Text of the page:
Film Reviews

TIFF Review: ‘Al Purdy Was Here’

Photo courtesy of TIFF.


Al Purdy Was Here
Canada, 90 min.
Dir. Brian D. Johnson, Writ. Marni Jackson, Brian D. Johnson
Programme: TIFF Docs (World Premiere)

Good filmmakers and good film critics often go hand in hand. Take the gang at Cahiers du Cinéma and the French New Wave, for example, who articulated a new stream of national cinema in print and on film. Add Brian D. Johnson to the list as he makes his feature debut with the well-versed doc Al Purdy Was Here. Johnson makes a film just as well as he critiques one. There’s a great pleasure in watching the film as one feels the same voice, tinged with a grasp for both film and Canadiana thanks to decades of experience covering the film beat at Maclean’s, speak using a caméra-stylo with seasoned skill.

Johnson invites audiences to stay awhile at Purdy’s iconic A-frame home and book a stay at the Quinte Hotel as Purdy’s poetry motivates a stirring discussion of Canadiana. Purdy remains Canada’s unofficial poet laureate with his everyman’s words and his down to earth articulation of everyday life. He reads like the Alice Munro of Canadian poetry as his deceptively simple voice burrows into the grey skies and country dives of Canadian communities. They are slice of life poems that meditate on life with an economy of words. It’s no wonder that the work endures or that Purdy garnered two Governor General’s Awards and the Order of Canada during his lifetime. The film bestows another award on Purdy as it pays tribute to his lasting impact on Canadian culture.

Al Purdy Was Here follows the restoration of the A-frame and its refurbishment into a writers’ residence for emerging Canadian poets. The story of bringing life and poetry back to the A-frame is a fine vehicle for visiting Purdy’s contribution to Canadian culture and for exploring the legacy he left behind. Johnson gathers a who’s who of Canadian cultural icons to share their experiences with Al Purdy, regardless of whether they knew him in life or simply in books. Margaret Atwood, for example, tells of days at the pub with Purdy and she illuminates Purdy’s persona as a man’s man (his work features a tangible masculine voice) and his impact as a layman’s poet. She recalls the time he called her ‘an academic’ as a virulent insult from his side of the conversation. Purdy, ever the “sensitive man” of his verse, then peed on Atwood’s car—which she recalls with some amusement. Purdy had a rugged unorthodoxy for a man of the higher arts and this doc objectively creates a complex portrait of a brilliant mind.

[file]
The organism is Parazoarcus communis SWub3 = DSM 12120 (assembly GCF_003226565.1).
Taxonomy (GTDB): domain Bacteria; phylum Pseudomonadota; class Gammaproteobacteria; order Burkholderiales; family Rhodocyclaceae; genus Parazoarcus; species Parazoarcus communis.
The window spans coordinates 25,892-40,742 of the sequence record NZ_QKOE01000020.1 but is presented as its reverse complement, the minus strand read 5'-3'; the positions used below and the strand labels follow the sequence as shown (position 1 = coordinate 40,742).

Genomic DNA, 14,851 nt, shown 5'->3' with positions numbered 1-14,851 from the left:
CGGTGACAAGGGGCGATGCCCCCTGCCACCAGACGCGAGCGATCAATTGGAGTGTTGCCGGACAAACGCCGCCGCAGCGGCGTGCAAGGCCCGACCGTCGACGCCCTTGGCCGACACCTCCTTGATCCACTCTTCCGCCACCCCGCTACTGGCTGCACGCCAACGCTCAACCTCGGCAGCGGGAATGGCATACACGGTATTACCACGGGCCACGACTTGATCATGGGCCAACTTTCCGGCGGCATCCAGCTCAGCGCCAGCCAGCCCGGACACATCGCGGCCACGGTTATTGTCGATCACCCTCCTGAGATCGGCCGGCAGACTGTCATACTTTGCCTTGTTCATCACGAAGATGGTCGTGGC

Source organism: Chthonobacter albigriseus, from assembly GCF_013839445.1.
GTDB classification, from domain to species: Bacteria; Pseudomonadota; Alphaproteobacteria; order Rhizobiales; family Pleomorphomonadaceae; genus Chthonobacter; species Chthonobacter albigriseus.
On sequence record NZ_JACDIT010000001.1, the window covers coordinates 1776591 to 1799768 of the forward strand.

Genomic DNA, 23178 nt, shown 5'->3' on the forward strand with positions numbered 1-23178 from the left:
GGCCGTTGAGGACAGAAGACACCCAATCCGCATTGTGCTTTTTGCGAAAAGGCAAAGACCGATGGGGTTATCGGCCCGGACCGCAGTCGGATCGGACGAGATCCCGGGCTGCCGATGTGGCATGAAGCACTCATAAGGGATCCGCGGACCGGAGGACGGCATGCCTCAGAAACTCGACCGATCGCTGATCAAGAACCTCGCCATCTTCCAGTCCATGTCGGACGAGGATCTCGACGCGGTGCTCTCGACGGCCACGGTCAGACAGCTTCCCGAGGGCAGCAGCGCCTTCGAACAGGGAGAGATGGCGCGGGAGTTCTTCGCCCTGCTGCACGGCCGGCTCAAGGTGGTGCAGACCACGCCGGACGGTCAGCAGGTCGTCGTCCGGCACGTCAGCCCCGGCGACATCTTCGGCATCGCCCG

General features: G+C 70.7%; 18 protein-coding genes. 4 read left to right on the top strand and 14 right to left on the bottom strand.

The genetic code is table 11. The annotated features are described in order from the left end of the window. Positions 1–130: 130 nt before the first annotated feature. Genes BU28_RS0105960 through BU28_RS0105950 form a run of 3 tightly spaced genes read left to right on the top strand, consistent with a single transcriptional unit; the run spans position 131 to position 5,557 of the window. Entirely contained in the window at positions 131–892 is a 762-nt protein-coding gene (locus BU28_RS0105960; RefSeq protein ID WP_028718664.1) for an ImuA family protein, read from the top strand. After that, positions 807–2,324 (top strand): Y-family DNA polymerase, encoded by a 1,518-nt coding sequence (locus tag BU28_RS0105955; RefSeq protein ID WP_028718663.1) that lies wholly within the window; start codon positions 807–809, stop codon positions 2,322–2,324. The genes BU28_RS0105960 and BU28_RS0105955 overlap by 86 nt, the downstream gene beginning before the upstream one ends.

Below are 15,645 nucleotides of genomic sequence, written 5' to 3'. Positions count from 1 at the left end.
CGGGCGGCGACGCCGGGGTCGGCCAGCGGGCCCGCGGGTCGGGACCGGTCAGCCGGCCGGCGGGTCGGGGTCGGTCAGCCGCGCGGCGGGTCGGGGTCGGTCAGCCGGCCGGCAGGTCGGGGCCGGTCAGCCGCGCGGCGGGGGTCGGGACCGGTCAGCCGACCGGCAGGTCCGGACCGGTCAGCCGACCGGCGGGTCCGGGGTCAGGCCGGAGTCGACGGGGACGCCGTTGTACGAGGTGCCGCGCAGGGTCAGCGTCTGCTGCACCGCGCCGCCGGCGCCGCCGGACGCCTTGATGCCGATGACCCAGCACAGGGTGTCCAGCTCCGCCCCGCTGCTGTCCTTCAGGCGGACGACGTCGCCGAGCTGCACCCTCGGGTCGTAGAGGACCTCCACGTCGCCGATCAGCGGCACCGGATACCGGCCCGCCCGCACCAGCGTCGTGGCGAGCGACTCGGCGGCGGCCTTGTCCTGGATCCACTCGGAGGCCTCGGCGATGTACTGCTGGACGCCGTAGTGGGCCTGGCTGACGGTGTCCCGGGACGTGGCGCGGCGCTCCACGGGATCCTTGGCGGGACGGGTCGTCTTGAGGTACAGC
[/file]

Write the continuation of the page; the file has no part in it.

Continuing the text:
In between chats and games of pool with Atwood, Johnson interviews the likes of Michael Ondaatje, Stephen Heighton, Dennis Lee, and other contemporaries who speak of Purdy’s influence and enduring traits. Purdy’s wife, Eurithe, offers invaluable insight to the full character of her late husband, while the poet’s own voice features prominently in the film as Johnson offers an impressive range of archival footage. These excerpts show the audience Purdy’s large frame, expressive gestures, and his low, gravelly voice that makes his poetry readings so effective. The footage features an equally notable list of names as Purdy appears in interviews with prominent journalists ranging from Adrienne Clarkson, who prods him about his awful early work, to all-American square William F. Buckley, Jr., who grills him on the perceived anti-American sentiments of his poetry. Purdy adds that at least six of his poems contain pro-American sentiments, thus showing that he was never a man to back away from a good joke or fight.

This affectionate and elegiac documentary captures the spirit of Purdy’s poetry through its unassuming ability to speak openly and plainly about vastly intelligent ideas and sentiments. Al Purdy Was Here evokes the same tangible sense of Canadian nationalism that arises in poems such as “The Country North of Belleville” as Johnson moves his camera around the A-frame, hunkers down in pubs, and simply, but quaintly, relates to anyone eager to talk. The film also brings a pure slice-of-life element with recurring visits to the bronze Al Purdy statue in Queen’s Park, which enjoys frequent visits from squirrels and gets some funny narration from the parody Twitter account @statueofalpurdy that observes life in the park in droll Purdy-ish musings of 140 characters or less. The film offers the tone and spirit of a Purdy poem with great skill.

Perhaps the only thing better than paying tribute to an artist is to make something new that furthers his work, and Al Purdy Was Here extends Purdy’s poetry with a series of songs inspired by his writing. Canadian artists Sarah Harmer, Tanya Tagaq, and Bruce Cockburn perform songs that draw upon Purdy’s verses and offer similar evocations of everyday life. Harmer’s song is especially plaintive and folksy, but the performance with Tagaq’s hypnotic throat singing and Joseph Boyden’s recitations is essential for capturing Purdy’s ability to speak to a variety of experiences across Canada as the First Nations artists bring Purdy’s poetry to life. Johnson’s documentary features the Al Purdy whom readers and viewers have studied before as well as a revived poet that speaks anew. This fine film lovingly renders one man’s contribution to the arts in Canada, but more importantly, Al Purdy Was Here imparts the pleasure in sharing one’s appreciation for the arts with fellow Canadians. It’s a wonderful slice of Canadiana.

Al Purdy Was Here will be distributed in Canada from Films We Like.

Pat Mullen is POV’s Associate Online Editor, etc. He covers film at Cinemablographer.com, and has contributed to The Canadian Encyclopedia, Paste, BeatRoute, Modern Times Review, and Documentary magazine and is a member of the Toronto Film Critics Association and the Online Film Critics Society. You can reach him at @cinemablogrpher

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